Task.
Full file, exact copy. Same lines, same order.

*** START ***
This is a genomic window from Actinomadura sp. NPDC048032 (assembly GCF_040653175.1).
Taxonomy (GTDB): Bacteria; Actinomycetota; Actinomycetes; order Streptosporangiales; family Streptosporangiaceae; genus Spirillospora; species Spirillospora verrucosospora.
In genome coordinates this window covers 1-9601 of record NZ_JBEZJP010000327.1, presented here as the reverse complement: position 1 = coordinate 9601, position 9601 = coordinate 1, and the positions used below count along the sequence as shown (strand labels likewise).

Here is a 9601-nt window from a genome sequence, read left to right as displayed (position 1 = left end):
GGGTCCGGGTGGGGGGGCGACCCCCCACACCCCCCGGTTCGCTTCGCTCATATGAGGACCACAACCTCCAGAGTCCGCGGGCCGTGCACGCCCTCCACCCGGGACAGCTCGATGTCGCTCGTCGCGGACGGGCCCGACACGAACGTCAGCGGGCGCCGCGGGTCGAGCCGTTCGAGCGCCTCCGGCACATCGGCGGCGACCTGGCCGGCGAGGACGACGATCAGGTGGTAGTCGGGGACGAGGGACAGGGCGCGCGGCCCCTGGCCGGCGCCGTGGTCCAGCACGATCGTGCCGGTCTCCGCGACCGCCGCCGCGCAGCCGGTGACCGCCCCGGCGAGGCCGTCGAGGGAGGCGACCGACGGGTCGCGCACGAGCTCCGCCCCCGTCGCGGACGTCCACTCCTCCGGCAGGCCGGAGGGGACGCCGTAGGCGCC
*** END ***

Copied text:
This is a genomic window from Actinomadura sp. NPDC048032 (assembly GCF_040653175.1).
Taxonomy (GTDB): Bacteria; Actinomycetota; Actinomycetes; order Streptosporangiales; family Streptosporangiaceae; genus Spirillospora; species Spirillospora verrucosospora.
In genome coordinates this window covers 1-9601 of record NZ_JBEZJP010000327.1, presented here as the reverse complement: position 1 = coordinate 9601, position 9601 = coordinate 1, and the positions used below count along the sequence as shown (strand labels likewise).

Here is a 9601-nt window from a genome sequence, read left to right as displayed (position 1 = left end):
GGGTCCGGGTGGGGGGGCGACCCCCCACACCCCCCGGTTCGCTTCGCTCATATGAGGACCACAACCTCCAGAGTCCGCGGGCCGTGCACGCCCTCCACCCGGGACAGCTCGATGTCGCTCGTCGCGGACGGGCCCGACACGAACGTCAGCGGGCGCCGCGGGTCGAGCCGTTCGAGCGCCTCCGGCACATCGGCGGCGACCTGGCCGGCGAGGACGACGATCAGGTGGTAGTCGGGGACGAGGGACAGGGCGCGCGGCCCCTGGCCGGCGCCGTGGTCCAGCACGATCGTGCCGGTCTCCGCGACCGCCGCCGCGCAGCCGGTGACCGCCCCGGCGAGGCCGTCGAGGGAGGCGACCGACGGGTCGCGCACGAGCTCCGCCCCCGTCGCGGACGTCCACTCCTCCGGCAGGCCGGAGGGGACGCCGTAGGCGCC